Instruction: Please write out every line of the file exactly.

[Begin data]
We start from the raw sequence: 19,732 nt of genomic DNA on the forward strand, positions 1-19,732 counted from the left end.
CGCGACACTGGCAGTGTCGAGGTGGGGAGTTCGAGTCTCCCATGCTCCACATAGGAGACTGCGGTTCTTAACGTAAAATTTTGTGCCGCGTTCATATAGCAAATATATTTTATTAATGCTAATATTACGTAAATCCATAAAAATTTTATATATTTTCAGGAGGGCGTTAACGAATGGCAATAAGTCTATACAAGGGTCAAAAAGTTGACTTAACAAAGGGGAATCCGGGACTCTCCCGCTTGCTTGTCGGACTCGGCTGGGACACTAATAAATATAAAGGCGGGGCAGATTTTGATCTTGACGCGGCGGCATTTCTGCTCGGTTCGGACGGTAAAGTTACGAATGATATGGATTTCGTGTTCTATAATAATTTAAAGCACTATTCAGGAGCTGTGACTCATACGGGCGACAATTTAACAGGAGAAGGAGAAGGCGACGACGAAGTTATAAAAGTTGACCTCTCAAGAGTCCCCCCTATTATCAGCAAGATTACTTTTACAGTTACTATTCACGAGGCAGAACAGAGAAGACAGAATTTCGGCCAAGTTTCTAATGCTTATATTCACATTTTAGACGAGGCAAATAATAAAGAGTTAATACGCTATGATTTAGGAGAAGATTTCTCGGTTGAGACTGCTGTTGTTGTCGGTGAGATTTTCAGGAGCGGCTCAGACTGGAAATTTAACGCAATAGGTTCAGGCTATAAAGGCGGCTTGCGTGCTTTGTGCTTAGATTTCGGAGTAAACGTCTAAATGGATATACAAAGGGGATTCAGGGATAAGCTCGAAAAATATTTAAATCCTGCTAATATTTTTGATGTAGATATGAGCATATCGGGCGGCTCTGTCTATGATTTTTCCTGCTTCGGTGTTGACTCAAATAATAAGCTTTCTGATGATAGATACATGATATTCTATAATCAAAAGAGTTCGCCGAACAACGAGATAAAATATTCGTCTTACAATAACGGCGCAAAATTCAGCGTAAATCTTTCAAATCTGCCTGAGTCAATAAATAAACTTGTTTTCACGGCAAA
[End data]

We start from the raw sequence: 19,732 nt of genomic DNA on the forward strand, positions 1-19,732 counted from the left end.
CGCGACACTGGCAGTGTCGAGGTGGGGAGTTCGAGTCTCCCATGCTCCACATAGGAGACTGCGGTTCTTAACGTAAAATTTTGTGCCGCGTTCATATAGCAAATATATTTTATTAATGCTAATATTACGTAAATCCATAAAAATTTTATATATTTTCAGGAGGGCGTTAACGAATGGCAATAAGTCTATACAAGGGTCAAAAAGTTGACTTAACAAAGGGGAATCCGGGACTCTCCCGCTTGCTTGTCGGACTCGGCTGGGACACTAATAAATATAAAGGCGGGGCAGATTTTGATCTTGACGCGGCGGCATTTCTGCTCGGTTCGGACGGTAAAGTTACGAATGATATGGATTTCGTGTTCTATAATAATTTAAAGCACTATTCAGGAGCTGTGACTCATACGGGCGACAATTTAACAGGAGAAGGAGAAGGCGACGACGAAGTTATAAAAGTTGACCTCTCAAGAGTCCCCCCTATTATCAGCAAGATTACTTTTACAGTTACTATTCACGAGGCAGAACAGAGAAGACAGAATTTCGGCCAAGTTTCTAATGCTTATATTCACATTTTAGACGAGGCAAATAATAAAGAGTTAATACGCTATGATTTAGGAGAAGATTTCTCGGTTGAGACTGCTGTTGTTGTCGGTGAGATTTTCAGGAGCGGCTCAGACTGGAAATTTAACGCAATAGGTTCAGGCTATAAAGGCGGCTTGCGTGCTTTGTGCTTAGATTTCGGAGTAAACGTCTAAATGGATATACAAAGGGGATTCAGGGATAAGCTCGAAAAATATTTAAATCCTGCTAATATTTTTGATGTAGATATGAGCATATCGGGCGGCTCTGTCTATGATTTTTCCTGCTTCGGTGTTGACTCAAATAATAAGCTTTCTGATGATAGATACATGATATTCTATAATCAAAAGAGTTCGCCGAACAACGAGATAAAATATTCGTCTTACAATAACGGCGCAAAATTCAGCGTAAATCTTTCAAATCTGCCTGAGTCAATAAATAAACTTGTTTTCACGGCAAA